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Newsletter #73 for April 19, 2012

Calibration & Care of pH Meters

The most recent newsletter from Water Online had a link for cleaning, inspecting, and calibrating pH meters. We aren't advocating for Water Online, or any trade group out there, but we subscribe to dozens of newsletters from a variety of groups like Water Online so that we can give you the best and most up to date info out there. When I tried to look at the information they provided, it required me to register to see the article.

I didn't want to post something here that would require anyone to register, but I really liked the idea of providing you with something practical about pH meters that are part of many of your daily routines. Because our goal is to always provide info that is free and publically available, I did a little searching on the web to see what was out there.

I found that there is a lot of free, publicly available information on calibrating pH meters, as well as on care, storage, and many other topics. One of the best for basic information was all-about-ph.com.

Other Resources
* Good overview of care and calibration from MBH Engineering systems
* Calibration video from NCBioNetwork.org for a Fisher Scientific meter
* Video from Kirkwood Community College

Many of the sites that I found suggested a two point calibration and others, like the videos above, say to use a three point calibration. I'm no expert, so if you aren't sure, ask a technical assistance provider you trust, but if your samples are usually below pH=7, then you should use buffers of pH 7 and 4. If above 7, then use 7 and 10 for the best accuracy.


Stormwater and Source Water Protection

no dumping sign on storm sewer

The state of Maryland recently enacted legislation requiring localities in 9 counties to fund projects to reduce pollution from runoff from roads, buildings and parking lots. It will establish a tax for landowners based on the paved/structured area they have. It's also an opportunity to do outreach in those communities about the importance of protecting storm drains.

These metal placards were recently placed on all of the storm drains in Champaign, Illinois. Not only do they raise awareness of the issues, but hopefully make people think twice before dumping something harmful.


Video of the Week

In each week's newsletter, we're highlight an excellent video worth watching. That video is also be featured on our home page during the week. Visit our archive for past features.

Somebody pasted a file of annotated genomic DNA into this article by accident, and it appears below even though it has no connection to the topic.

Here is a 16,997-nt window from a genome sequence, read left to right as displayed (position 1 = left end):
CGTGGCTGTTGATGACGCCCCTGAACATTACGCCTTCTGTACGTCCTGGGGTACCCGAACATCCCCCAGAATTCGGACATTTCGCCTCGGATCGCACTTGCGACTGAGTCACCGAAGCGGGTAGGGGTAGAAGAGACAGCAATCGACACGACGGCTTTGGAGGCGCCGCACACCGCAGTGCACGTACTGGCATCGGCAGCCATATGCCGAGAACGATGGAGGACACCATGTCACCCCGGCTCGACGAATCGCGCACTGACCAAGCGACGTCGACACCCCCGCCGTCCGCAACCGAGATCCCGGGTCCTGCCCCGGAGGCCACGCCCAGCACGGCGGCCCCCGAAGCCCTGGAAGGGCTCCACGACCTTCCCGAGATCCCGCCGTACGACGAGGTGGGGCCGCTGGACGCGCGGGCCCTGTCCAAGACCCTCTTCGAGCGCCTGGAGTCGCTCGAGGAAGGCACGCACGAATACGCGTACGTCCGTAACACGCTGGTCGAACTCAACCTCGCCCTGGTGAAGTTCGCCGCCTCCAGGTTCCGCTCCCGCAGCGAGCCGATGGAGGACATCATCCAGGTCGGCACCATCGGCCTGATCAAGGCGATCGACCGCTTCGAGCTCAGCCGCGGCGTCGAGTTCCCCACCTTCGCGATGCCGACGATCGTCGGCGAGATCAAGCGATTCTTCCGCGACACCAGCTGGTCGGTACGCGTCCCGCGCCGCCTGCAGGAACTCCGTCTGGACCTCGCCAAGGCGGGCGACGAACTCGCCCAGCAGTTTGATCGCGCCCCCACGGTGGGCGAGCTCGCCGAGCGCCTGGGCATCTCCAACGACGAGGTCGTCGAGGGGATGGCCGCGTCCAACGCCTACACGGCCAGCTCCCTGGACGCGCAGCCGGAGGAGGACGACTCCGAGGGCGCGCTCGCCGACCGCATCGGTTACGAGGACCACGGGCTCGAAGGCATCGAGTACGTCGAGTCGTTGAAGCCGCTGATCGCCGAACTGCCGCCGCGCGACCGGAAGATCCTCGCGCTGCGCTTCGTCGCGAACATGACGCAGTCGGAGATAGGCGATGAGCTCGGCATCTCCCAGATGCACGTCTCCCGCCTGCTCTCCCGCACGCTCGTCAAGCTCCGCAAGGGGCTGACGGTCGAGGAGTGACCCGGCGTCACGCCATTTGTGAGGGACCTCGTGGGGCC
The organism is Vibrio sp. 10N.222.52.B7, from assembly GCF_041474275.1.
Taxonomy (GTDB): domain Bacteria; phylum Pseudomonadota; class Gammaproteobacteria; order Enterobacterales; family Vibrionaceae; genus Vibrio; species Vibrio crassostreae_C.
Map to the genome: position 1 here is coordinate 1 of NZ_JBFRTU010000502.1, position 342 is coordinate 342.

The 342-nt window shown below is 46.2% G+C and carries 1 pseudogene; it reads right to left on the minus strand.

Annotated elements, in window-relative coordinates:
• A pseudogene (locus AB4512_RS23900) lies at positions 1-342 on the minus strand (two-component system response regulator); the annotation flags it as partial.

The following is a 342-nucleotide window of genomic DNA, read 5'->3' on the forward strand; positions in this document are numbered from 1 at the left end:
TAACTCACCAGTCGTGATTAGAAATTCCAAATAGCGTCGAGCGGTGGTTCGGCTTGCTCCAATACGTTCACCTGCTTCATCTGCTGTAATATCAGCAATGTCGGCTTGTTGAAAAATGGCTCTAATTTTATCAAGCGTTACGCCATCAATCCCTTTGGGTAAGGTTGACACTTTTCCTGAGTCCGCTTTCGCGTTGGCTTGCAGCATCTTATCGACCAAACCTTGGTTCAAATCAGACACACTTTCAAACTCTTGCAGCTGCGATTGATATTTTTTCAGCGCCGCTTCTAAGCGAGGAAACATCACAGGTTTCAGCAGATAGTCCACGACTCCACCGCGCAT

This week's featured video is a fun and memorable public service announcement about wasting water.


Stop Running Toilets


Weekly Reading for April 17, 2012

Each week we'll provide a collection of our favorite links we know you'll love too!

Spicewood Beach Must Keep Getting Water Trucked In - Texas Community is still hauling water.
Dried Out: Confronting The Texas Drought - a lot of good info about Texas. Slide the bar on the US map from right to left to watch the changing drought conditions in the US over the past two years. Texas has really been the target.
Warm weather and spring algae temporarily affect the taste and smell of tap water - Algae blooms can affect smell and taste, but water is still safe to drink.
The Big Name Change - In WEF Highlights for April, feature describes efforts to rebrand wastewater operations to better reflect the role of wastewater systems, and to promote the role and importance of wastewater management to consumers.

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SmallWaterSupply.org Calendar

Upcoming Free Webinars

April 24 - WEF: Basic Wastewater Series Part 3: Solids Processing
This webcast is the third of four webcasts being offered in a 4-part series related to the fundamentals of wastewater operations. This series will cover subjects related to every stage of the wastewater treatment process, from primary and preliminary treatment to nutrient removal. Conditioning and thickening are also discussed.

Want to find additional training opportunities for operators, including events in your area? Search the SmallWaterSupply.org Calendar for more online and in-person events.


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